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This guidance is superseded by guidance dated June 15, 2020

April 9, 2020: Updated Guidance for Researchers Conducting Human Subject Research during Covid-19

In response to the COVID-19 outbreak, the Office of Research Compliance is providing guidance for research activities, effective April 9, 2020 and continuing until further notice.

Effective April 9, 2020, the Office of Research Compliance is determining what changes to human research need to be reported to the Institutional Review Board (IRB). This guidance applies to all ongoing research (including exempt research) that is conducted by Stony Brook University researchers. Because of public and institutional self-isolation efforts, as well as possible quarantine of exposed individuals, it may be necessary to alter your research plans in order to keep study team members and research participants safe. Please consider the following for each active study.

Alterations that do not require IRB review and approval
  • Additional clinical services, testing, and screening related to COVID-19 that need to be performed for research participants do not need IRB approval prior to initiation. Such procedures would be considered usual care outside of the research context. 
  • Placing your study on hold.  Discontinuing study participation during this time may not be safe or may jeopardize the results of the project. This decision should be made on a study by study basis, likely in consultation with departmental leadership to ensure that department and participant needs are met. This change does not need to be reported to the IRB.
  • Change to the consent location does not need to be reported to the IRB if the study protocol does not specifically address this (i.e., changing consent from face-to-face to remote consent but protocol does not specify face-to-face). If your study makes very specific notation to participant consent and your study will now conduct consent in a manner not in the protocol, you will need to amend your study.
  • Use of a local lab or facility for specimen collection or performance of scans does not need IRB approval if the protocol does not specify where the specimens are to be collected or the scans are to be performed. Study teams should consider any charges that might accrue to the participant due to the use of a local lab.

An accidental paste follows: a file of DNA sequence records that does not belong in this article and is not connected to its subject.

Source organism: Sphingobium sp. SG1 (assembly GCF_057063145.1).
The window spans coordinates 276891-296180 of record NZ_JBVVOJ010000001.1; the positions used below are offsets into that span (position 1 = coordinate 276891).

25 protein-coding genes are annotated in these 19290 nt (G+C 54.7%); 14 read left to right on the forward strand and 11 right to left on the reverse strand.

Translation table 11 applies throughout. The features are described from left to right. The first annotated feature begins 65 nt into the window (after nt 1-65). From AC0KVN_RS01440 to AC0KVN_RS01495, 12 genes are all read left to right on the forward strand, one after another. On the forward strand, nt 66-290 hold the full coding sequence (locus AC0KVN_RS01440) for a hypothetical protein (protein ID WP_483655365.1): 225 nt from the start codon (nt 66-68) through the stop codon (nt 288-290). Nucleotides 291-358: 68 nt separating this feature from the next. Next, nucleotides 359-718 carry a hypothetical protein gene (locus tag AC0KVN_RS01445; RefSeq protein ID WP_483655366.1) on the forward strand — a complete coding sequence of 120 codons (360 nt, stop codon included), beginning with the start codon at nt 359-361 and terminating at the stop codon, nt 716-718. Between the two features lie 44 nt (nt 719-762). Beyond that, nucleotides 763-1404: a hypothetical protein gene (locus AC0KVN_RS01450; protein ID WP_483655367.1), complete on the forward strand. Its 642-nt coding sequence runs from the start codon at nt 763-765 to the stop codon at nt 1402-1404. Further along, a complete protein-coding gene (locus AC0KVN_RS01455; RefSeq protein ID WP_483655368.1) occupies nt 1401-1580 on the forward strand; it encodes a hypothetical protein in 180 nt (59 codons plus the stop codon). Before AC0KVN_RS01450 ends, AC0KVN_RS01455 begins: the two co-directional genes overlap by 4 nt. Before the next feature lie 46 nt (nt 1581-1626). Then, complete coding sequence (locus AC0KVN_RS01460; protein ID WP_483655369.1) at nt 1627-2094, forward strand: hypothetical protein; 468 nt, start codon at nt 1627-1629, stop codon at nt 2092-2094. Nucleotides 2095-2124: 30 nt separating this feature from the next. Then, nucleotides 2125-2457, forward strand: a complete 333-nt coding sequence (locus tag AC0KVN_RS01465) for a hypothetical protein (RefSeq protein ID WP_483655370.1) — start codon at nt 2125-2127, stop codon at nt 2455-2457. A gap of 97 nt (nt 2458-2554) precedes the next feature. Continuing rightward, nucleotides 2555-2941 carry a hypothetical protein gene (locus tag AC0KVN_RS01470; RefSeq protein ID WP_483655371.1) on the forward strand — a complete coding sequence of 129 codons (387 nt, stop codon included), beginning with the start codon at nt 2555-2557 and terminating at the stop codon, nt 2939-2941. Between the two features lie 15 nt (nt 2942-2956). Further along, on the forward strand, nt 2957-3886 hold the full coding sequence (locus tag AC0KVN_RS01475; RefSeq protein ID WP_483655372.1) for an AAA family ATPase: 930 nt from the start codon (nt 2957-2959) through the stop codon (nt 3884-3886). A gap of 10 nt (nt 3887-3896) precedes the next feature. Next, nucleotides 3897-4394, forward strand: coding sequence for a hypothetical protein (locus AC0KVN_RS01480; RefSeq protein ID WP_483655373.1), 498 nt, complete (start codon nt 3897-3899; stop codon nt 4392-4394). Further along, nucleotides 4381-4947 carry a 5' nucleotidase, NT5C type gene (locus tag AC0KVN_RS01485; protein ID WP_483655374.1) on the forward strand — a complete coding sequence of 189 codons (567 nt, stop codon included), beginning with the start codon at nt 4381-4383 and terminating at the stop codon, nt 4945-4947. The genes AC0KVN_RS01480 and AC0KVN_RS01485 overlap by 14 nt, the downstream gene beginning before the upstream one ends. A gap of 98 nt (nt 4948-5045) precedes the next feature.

Alterations that DO require IRB review and approval
  • Any changes to the protocol or the research procedures requires an amendment with the IRB. 
  • Use of home visits and phone calls for participant data collection and monitoring, as long as no procedures would be performed that are unsafe in this setting. Home visits and phone calls need to be conducted by a member of the study team. The IRB application should be amended to include these methods if you choose to use them.
  • Questions added to the study about COVID-19 if the questions will now be part of data collection. These questions will need to be submitted as an amendment to the for review and approval prior to implementation of the question(s). 
  • Shipping of an oral or topical drug need approval prior to initiation. Document any changes you make to shipping the drug. If the drug is not oral or topical but requires intravenous administration, arrangements will need to made regarding how this will occur. Pharmacy will need to sign off on this amendment.

NOTE: The IRB acknowledges that the COVID-19 outbreak and isolation/quarantine requirements may result in deviations that are intended to eliminate apparent immediate hazard to a research subject. 

Therefore, deviations from the protocol deemed necessary to assure patient safety, such as conducting telephone or video contact visits for safety monitoring rather than on-site visits, can be immediately implemented with subsequent notification and review by the IRB. 

Additionally, the change to telephone or video contact visits would likely result in some protocol-required procedures not being conducted (e.g., vital signs, blood samples for safety, imaging studies, etc.). The PI must evaluate the potential impact on patient safety, and consider how to mitigate risks to patients, including the possibility of discontinuing the investigational product.

The potential impact on patient safety, and consider how to mitigate risks to patients, including the possibility of discontinuing the investigational product.